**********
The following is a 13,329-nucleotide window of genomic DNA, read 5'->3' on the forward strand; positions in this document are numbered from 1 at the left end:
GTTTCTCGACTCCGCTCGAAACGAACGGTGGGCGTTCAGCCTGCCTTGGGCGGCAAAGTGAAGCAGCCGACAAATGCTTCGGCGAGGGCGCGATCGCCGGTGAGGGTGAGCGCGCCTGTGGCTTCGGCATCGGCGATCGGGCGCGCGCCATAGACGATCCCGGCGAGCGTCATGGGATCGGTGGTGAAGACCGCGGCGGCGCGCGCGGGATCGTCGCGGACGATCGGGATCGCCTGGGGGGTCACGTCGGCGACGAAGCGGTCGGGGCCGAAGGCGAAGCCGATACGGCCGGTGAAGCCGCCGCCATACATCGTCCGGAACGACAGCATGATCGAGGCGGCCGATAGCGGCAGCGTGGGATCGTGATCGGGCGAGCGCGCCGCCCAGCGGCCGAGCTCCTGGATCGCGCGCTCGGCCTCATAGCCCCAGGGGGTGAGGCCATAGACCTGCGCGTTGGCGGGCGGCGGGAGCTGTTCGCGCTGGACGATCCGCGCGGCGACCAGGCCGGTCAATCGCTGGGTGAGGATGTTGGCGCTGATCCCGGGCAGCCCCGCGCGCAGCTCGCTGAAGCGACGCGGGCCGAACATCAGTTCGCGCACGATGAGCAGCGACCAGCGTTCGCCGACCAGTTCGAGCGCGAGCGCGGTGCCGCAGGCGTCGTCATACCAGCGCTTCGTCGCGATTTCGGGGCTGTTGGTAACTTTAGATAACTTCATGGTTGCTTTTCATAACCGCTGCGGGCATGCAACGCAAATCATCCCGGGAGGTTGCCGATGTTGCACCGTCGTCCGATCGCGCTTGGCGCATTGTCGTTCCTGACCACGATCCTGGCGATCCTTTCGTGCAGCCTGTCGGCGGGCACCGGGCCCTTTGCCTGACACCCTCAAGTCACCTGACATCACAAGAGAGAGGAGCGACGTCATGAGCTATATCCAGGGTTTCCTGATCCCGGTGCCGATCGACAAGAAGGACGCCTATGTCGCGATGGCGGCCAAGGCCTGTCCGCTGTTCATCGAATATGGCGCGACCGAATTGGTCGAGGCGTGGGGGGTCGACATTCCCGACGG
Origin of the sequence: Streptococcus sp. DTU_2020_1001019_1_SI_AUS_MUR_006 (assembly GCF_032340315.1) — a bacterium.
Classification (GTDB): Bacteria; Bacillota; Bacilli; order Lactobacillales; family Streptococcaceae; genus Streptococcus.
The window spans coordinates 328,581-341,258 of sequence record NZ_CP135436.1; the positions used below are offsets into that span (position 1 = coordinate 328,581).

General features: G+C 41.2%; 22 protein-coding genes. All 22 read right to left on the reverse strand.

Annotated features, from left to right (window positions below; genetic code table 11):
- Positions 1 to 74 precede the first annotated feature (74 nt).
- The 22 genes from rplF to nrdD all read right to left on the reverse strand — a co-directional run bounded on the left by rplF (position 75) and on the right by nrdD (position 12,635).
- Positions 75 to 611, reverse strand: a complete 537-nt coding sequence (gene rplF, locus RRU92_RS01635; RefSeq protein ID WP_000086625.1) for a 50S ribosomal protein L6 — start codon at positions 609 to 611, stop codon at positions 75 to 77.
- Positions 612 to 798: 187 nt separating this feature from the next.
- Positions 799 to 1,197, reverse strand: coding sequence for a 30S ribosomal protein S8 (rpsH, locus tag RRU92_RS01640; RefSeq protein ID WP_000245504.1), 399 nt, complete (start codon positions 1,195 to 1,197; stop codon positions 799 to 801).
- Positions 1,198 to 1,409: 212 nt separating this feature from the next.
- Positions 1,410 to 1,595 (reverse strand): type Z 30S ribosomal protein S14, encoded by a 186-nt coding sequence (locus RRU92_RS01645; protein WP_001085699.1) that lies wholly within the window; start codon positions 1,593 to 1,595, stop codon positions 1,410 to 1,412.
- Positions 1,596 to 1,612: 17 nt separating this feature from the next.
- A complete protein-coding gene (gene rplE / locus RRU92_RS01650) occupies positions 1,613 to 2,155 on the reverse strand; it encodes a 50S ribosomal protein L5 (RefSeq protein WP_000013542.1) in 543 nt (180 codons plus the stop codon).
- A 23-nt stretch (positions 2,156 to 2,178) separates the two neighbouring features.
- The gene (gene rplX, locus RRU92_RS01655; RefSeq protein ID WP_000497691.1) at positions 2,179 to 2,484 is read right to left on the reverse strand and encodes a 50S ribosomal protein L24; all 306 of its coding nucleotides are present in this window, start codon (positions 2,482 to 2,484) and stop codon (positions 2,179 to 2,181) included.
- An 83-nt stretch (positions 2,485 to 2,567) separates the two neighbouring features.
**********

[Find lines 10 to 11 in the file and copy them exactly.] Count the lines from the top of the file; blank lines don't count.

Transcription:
- Positions 75 to 611, reverse strand: a complete 537-nt coding sequence (gene rplF, locus RRU92_RS01635; RefSeq protein ID WP_000086625.1) for a 50S ribosomal protein L6 — start codon at positions 609 to 611, stop codon at positions 75 to 77.
- Positions 612 to 798: 187 nt separating this feature from the next.